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In this problem:

A car of mass $430\ \mathrm{kg}$ travels around a flat, circular race track of radius $178\ \mathrm{m}$. The coefficient of static friction between the wheels and the track is $0.266$.

The same car now travels on a straight track and goes over a hill with radius $178\ \mathrm{m}$ at the top.

What is the maximum speed that the car can go over the hill without leaving the road?

Correct answer: $41.766\ \mathrm{m/s}$.

Explanation:

$$\frac{mv^2}{r} = mg - N$$ where $N$ is the normal force acting on the car from the ground. The car will fly off the ground just when $N = 0$ so the maximum speed allowed will be $$\begin{align}v_{\text{max}} &= \sqrt{gr} \\ &= \sqrt{(9.8\ \mathrm{m/s^2})(178\ \mathrm{m})} \\ &= 41.766\ \mathrm{m/s}.\end{align}$$

The car is not driving upside down! So why is the force of gravity positive and the normal force considered negative in this problem?

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  • $\begingroup$ Gravity pulls the car down. The normal force from the road pushes the car up. Whatever coordinate system you choose, these forces have opposite sign. Whoever wrote the question just chose a coordinate system where down is positive and up is negative. $\endgroup$ – The Photon Jul 18 '16 at 19:22
  • $\begingroup$ @ThePhoton that should have been an answer $\endgroup$ – David Z Jul 18 '16 at 19:25
  • $\begingroup$ @DavidZ I assumed it would get closed as a duplicate. $\endgroup$ – The Photon Jul 18 '16 at 19:26
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    $\begingroup$ @ThePhoton Well... okay, what I really mean is that it shouldn't have been posted as a comment. It's an answer, so either post it as an answer, or not at all. (You may be right, this could easily be a duplicate, but I didn't find one from a cursory search.) $\endgroup$ – David Z Jul 18 '16 at 19:28
  • $\begingroup$ In addition to other comments on this subject, you are free to define the positive direction. Up can be positive OR negative, depending on how you want to set up the problem. You will get the correct answer as long as your sign convention is totally consistent. Also note that when you take the square root to arrive at velocity, both the negative and positive roots may be valid answers. $\endgroup$ – David White Jul 18 '16 at 20:14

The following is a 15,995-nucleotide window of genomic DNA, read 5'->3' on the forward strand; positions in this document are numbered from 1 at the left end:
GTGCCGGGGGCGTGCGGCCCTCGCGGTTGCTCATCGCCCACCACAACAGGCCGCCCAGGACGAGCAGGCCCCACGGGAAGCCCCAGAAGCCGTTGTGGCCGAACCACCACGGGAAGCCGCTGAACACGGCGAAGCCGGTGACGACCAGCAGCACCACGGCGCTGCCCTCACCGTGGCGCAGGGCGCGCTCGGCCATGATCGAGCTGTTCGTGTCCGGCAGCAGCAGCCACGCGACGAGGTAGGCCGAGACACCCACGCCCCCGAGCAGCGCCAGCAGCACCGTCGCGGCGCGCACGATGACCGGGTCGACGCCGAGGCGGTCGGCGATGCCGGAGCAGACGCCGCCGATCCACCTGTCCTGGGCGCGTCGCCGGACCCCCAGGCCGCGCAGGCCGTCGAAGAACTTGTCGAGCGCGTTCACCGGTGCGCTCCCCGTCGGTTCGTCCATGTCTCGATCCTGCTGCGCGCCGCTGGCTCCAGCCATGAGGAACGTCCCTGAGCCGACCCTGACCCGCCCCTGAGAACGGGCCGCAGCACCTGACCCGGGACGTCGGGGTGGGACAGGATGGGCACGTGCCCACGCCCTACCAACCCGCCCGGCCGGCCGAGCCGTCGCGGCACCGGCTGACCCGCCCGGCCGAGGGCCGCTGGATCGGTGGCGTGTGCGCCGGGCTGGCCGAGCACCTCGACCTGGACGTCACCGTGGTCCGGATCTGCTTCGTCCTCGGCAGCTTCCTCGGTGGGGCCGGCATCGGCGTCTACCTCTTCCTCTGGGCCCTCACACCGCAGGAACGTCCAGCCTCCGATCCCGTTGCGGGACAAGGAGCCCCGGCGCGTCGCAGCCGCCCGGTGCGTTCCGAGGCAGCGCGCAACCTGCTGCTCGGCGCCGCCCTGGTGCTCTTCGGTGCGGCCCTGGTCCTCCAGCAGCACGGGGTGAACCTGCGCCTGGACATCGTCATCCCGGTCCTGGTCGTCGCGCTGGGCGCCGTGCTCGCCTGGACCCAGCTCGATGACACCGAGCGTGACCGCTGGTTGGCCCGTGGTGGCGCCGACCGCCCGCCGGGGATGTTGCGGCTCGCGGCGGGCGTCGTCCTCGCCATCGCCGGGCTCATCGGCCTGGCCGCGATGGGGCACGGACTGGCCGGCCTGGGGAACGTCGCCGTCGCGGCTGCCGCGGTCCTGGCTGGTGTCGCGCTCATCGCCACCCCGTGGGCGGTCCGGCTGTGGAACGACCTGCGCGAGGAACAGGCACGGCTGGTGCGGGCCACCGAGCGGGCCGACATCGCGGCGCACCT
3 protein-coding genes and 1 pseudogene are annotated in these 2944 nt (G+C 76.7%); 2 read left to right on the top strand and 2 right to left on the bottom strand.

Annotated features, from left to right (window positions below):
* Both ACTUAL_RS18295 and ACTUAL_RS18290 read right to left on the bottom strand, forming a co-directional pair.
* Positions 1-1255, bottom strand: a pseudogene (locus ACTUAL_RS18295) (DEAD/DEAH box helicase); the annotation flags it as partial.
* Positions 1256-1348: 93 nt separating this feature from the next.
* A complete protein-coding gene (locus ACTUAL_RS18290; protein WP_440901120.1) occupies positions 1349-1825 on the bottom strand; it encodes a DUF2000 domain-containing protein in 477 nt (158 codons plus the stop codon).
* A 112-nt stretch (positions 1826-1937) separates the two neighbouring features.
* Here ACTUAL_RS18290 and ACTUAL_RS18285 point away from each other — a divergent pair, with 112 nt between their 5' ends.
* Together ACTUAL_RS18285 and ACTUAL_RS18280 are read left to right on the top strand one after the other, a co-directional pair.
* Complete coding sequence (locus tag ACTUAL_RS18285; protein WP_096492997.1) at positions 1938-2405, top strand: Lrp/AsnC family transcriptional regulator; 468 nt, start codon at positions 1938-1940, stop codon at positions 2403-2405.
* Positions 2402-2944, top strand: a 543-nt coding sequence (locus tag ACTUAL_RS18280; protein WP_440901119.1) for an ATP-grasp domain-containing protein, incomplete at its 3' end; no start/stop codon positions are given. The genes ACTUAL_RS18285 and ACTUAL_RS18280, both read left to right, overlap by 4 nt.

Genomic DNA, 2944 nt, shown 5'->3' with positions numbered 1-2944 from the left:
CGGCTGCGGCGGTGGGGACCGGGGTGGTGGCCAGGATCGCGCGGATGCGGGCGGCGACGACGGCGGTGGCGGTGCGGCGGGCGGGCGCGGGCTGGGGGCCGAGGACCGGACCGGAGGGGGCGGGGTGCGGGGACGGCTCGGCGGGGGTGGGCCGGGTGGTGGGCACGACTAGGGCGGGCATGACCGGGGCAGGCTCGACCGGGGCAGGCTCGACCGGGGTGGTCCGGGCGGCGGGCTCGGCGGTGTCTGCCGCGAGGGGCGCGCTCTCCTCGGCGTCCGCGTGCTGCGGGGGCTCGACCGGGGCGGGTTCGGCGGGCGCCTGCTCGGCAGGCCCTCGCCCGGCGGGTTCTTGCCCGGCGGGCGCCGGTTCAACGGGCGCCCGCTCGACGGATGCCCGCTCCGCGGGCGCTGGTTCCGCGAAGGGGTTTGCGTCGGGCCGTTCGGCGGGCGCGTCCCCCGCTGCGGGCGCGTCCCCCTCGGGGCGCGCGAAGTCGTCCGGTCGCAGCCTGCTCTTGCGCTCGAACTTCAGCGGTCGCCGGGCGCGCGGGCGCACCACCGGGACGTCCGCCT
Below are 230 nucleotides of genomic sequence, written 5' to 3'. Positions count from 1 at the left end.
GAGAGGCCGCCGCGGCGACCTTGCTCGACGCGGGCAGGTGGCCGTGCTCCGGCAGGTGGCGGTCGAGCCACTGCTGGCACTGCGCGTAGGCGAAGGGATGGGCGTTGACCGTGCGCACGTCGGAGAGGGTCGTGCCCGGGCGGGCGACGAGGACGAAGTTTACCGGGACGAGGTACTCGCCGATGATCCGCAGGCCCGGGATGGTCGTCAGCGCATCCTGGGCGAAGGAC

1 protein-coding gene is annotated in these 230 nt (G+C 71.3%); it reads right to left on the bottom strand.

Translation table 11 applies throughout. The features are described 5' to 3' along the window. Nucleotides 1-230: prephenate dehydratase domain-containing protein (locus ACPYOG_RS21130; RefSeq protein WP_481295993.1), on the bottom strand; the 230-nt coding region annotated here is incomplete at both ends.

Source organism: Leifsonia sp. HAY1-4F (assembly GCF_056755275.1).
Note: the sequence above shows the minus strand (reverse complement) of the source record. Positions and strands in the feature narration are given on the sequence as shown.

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The centripetal acceleration always points toward the center of the circle. In this case, the center of the circle is below the car, so the centripetal acceleration points downward.

Now, you'll notice that, in the given solution, the centripetal acceleration term is positive. That means the writer has chosen a coordinate system where positive is downward, and negative is upward. Any force that acts downward (like gravity) will be represented by a positive term ($+mg$), and any force that acts upward (like the normal force) will be represented by a negative term ($-N$).

Alternatively, you could make the opposite choice: pick positive to be up, and negative to be down. In that case, the centripetal acceleration, since it points downward, would be represented by a negative term, $-\frac{mv^2}{r}$. Same for gravity ($-mg$). And the normal force, pointing upward, would be represented by a positive term, $+N$.

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Which way does the y axis point?

  • If the y axis is chosen to point up, (having the positive direction upwards) then you are right, normal force should be positive (it points upwards as well) and weight negative.
  • Is it chosen to point down, then normal force is negative (points in the negative direction along the axis) and weight positive.

Remember that the acceleration will also have a sign according to this.

The point is that coordinate systems can be placed as you want - if it doesn't confuse, it is smart to place it in a way that gives the fewest symbols and parameters; fx downwards so not too many properties have a negative sign.

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